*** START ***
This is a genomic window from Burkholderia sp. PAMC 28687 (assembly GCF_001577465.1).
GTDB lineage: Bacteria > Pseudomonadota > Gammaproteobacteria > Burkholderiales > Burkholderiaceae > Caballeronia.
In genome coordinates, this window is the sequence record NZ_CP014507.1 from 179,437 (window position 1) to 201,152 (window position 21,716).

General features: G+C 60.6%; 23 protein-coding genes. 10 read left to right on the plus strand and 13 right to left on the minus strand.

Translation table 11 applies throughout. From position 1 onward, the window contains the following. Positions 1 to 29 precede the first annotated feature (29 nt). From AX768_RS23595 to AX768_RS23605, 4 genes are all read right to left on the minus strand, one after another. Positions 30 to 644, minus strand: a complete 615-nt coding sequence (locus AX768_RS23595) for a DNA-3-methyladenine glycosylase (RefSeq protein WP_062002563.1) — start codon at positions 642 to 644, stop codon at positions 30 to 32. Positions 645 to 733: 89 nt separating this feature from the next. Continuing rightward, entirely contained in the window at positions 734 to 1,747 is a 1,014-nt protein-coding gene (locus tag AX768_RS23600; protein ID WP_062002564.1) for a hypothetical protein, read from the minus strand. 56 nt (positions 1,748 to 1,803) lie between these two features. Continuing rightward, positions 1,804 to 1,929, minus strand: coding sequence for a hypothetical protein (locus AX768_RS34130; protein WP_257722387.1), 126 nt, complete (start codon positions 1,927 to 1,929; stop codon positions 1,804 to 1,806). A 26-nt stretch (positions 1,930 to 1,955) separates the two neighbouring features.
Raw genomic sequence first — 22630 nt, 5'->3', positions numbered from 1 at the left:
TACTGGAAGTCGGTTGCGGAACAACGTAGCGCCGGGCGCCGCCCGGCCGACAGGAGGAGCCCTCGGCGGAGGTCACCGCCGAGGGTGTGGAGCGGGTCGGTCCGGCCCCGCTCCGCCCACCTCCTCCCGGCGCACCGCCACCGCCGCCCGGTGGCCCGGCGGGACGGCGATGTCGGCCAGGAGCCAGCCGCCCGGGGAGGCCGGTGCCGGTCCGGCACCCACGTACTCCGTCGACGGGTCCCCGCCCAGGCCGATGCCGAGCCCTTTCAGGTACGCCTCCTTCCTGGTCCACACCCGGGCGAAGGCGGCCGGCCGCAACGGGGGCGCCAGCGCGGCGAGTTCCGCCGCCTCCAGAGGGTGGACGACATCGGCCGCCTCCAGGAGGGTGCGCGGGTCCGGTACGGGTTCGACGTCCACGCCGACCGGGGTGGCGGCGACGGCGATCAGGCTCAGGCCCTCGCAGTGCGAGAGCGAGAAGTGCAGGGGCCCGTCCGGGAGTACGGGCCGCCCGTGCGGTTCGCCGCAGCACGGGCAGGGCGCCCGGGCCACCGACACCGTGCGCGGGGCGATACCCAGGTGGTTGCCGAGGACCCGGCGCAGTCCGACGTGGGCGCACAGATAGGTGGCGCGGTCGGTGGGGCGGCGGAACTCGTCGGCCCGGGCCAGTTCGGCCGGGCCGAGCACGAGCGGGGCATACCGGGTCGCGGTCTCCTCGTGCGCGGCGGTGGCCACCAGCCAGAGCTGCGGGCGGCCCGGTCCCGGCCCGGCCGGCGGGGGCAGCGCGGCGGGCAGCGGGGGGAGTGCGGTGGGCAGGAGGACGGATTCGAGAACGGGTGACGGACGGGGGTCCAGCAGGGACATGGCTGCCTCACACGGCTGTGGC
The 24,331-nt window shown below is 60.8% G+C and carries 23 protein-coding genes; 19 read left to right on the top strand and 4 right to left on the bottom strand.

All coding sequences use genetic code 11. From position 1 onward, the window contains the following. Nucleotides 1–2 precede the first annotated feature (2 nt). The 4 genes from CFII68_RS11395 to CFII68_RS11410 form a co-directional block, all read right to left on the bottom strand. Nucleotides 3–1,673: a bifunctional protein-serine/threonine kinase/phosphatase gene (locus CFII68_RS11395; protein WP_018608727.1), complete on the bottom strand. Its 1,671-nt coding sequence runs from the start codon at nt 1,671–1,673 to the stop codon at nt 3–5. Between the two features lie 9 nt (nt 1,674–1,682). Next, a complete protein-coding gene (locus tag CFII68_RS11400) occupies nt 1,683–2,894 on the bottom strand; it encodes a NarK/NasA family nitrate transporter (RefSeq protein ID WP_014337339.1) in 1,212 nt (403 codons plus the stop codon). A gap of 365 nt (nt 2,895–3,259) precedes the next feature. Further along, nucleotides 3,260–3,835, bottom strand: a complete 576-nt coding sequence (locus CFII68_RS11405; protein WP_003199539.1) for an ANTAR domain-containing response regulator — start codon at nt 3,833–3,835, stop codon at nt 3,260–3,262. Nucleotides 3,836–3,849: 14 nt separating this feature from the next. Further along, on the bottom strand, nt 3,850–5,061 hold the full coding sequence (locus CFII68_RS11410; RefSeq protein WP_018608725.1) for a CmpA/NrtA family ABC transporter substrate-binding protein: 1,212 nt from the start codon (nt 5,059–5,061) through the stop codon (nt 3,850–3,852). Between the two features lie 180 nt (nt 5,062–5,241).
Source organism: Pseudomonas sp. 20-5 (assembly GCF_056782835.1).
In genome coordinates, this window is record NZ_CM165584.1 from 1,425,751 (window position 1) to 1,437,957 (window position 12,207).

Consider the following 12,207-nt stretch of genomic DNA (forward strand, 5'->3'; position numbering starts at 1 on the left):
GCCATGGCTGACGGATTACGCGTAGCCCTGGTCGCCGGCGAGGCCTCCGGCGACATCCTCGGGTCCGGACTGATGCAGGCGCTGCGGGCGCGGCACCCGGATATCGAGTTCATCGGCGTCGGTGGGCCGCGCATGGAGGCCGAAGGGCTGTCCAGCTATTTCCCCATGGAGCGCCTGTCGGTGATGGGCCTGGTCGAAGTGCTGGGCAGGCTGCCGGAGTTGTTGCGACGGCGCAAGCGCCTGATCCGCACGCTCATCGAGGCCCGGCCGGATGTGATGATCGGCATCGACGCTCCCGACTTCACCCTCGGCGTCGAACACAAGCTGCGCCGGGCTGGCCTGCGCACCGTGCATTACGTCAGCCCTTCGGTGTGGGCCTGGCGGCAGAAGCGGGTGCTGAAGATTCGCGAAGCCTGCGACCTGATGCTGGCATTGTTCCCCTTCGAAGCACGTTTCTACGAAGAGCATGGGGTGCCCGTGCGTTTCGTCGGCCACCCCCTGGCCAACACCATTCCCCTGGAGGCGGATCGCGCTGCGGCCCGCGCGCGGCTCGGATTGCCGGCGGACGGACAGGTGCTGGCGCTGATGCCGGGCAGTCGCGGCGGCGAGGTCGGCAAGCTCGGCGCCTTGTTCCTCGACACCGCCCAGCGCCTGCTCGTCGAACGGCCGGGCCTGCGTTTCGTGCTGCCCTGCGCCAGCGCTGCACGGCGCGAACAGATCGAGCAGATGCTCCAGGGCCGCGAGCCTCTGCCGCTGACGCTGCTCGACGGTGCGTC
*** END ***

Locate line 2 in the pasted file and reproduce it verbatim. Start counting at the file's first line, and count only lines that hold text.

GTDB lineage: Bacteria > Pseudomonadota > Gammaproteobacteria > Burkholderiales > Burkholderiaceae > Caballeronia.